Dozens of complaints have been launched over an Islamic advertising campaign claiming the 'Messiah has come'.
Launched by the Ahmadiyya Muslim Community, a heavily persecuted minority Muslim sect, a series of billboards in London, Manchester and Glasgow aim to promote the idea, considered heretical by mainstream Islam, that the Messiah promised in the Qur'an has already come in the person of Mirza Ghulam Ahmad.
But the campaign has prompted outrage from Christians, Muslims and Jews who all have notions of a 'messiah' in their beliefs and find the billboards offensive.
The Advertising Standards Authority confirmed to Christian Today it has received 33 complaints so far about the adverts. A spokesman said people have claimed the post is 'misleading because they believe it is not consistent with the teachings of the Quran'.
He said: 'Due to the perceived misrepresentation of Muslim beliefs, complainants also consider the ad offensive on this basis.'
The ASA is assessing the complaints and will make a ruling this week as to whether there are grounds for further investigation.
But a spokesman for the True Islam Campaign said it was crucial Ahmadi Muslims were allowed to express their beliefs.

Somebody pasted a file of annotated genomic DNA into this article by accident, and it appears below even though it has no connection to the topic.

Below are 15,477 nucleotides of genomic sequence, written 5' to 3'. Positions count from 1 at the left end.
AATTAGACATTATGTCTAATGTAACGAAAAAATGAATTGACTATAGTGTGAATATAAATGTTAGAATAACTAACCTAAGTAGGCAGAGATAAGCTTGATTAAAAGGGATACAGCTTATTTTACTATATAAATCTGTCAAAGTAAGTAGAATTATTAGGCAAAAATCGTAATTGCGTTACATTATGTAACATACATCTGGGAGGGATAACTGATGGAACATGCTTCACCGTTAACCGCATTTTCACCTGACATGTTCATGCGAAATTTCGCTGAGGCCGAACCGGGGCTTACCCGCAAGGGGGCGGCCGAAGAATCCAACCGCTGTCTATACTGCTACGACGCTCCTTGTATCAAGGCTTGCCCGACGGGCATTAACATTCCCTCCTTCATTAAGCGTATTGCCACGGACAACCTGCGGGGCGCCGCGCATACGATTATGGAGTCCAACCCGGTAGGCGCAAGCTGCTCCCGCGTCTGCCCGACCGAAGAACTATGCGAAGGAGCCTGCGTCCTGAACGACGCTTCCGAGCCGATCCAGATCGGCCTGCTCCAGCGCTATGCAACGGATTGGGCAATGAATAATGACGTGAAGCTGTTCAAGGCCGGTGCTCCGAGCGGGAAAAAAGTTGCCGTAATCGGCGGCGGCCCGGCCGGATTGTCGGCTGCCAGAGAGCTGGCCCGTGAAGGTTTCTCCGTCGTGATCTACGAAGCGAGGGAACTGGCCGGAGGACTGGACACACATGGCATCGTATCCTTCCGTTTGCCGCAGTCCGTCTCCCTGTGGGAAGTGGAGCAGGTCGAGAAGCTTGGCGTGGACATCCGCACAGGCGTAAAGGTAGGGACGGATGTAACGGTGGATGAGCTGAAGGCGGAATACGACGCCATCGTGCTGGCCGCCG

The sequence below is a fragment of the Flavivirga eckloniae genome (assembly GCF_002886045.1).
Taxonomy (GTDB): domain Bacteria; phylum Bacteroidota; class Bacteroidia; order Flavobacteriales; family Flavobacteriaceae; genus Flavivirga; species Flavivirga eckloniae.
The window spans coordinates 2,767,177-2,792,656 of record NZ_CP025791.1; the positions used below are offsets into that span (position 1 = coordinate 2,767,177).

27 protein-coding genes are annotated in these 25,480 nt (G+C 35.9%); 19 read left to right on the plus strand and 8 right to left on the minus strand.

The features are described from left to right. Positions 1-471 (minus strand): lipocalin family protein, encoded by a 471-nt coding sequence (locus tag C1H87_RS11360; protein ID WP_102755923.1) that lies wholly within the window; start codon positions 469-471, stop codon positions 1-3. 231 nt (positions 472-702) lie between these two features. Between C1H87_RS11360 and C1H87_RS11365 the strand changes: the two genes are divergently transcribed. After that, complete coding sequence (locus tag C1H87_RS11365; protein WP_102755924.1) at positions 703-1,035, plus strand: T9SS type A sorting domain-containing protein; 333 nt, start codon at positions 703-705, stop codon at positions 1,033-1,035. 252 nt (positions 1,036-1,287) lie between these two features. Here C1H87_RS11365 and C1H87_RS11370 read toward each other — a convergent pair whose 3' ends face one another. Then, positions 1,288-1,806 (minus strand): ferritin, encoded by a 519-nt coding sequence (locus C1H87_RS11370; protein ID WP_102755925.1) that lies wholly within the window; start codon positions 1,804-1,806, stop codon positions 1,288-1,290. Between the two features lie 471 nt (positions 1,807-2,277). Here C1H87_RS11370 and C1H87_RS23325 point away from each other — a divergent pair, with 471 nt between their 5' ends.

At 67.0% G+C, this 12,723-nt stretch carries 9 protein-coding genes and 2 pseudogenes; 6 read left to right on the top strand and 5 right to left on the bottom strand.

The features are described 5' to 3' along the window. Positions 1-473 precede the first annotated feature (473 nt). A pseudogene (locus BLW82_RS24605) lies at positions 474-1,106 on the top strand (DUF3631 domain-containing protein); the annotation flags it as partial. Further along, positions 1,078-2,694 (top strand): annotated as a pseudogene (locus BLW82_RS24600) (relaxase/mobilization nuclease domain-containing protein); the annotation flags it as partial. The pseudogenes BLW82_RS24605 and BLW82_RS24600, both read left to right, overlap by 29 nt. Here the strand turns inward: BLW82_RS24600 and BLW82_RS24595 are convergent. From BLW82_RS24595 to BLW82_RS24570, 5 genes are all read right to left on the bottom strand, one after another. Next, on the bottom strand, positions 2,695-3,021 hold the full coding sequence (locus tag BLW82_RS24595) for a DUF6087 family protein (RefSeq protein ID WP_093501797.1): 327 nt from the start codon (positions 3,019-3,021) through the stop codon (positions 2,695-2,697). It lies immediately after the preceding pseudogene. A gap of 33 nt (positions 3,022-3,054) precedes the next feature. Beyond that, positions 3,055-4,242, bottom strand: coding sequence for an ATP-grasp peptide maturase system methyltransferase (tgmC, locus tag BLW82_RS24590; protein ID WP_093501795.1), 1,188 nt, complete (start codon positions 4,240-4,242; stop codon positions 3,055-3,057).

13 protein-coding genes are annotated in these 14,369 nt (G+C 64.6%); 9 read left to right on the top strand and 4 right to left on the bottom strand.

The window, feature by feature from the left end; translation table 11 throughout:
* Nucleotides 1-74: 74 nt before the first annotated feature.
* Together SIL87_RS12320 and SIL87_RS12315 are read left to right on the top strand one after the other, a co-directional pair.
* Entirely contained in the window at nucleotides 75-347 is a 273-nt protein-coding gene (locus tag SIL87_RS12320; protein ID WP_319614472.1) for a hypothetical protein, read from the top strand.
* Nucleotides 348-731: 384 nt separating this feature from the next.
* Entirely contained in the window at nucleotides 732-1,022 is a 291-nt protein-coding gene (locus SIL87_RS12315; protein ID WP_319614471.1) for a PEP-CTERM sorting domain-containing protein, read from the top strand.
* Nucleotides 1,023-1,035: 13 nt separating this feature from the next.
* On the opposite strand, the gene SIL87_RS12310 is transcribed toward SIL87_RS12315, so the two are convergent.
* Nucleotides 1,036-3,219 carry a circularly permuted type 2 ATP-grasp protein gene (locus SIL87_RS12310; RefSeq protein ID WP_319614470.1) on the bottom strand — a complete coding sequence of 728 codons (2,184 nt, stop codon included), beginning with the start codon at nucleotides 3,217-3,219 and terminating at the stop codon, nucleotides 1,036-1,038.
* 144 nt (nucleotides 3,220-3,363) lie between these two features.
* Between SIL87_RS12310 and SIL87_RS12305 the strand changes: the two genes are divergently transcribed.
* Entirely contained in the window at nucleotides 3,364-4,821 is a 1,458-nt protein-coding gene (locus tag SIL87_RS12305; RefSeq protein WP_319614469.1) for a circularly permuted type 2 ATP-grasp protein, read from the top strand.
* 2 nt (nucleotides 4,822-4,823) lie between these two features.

'Every individual and group has the right to manifest and profess their faith and to curb this would not only be a breach of basic human rights but contrary to the values of freedom of speech and expression which we cherish in this country,' Farooq Aftab told Christian Today, adding that Ahmadis are one of the oldest and most integrated Islamic community in the UK.
He said the advert was being targeted in a coordinated campaign by other Muslim sects.
An email template seen by Christian Today and sent to Ahmadi opponents claimed 'the billboard incites hatred, it is deeply offensive and hurtful to millions of British citizens'. The email urges other Muslims to write to the ASA, the Metropolitan Police and the Charity Commission asking them to take the billboards down.
But Aftab said: 'It is not for states, authorities or organisations to interfere in religious matters. There needs to be a clear separation of State and Church so to speak, otherwise we will go down a very slippery slope with groups or people trying to monopolise religion. No one can determine someone's faith. This is a matter between God and the individual and the hallmark of a pluralistic and democratic society.'
Ahmadis believe that Mirza Ghulam Ahmad, a 19th century Indian cleric, is the second coming of Jesus and subservient to the prophet Muhammed within Islam. Ahmadiyya Muslims are shunned by other Islamic groups and in Pakistan a law was passed in 1978 that meant Ahmadis could not describe themselves as Muslims. This has allowed hardline clerics to preach against Ahmadis who they consider a dangerous cult.
Such is the extent of persecution, the Ahmadi leader, or Caliph, had to flee Pakistan and move his main base to London in 1984. For the last three decades, the UK capital has been the home of the global Ahmadiyya community.
Thousands have now fled to the UK after the first Ahmadi mosque was built in London in 1926 and there are now more than 30,000 Ahmadiyya in Britain.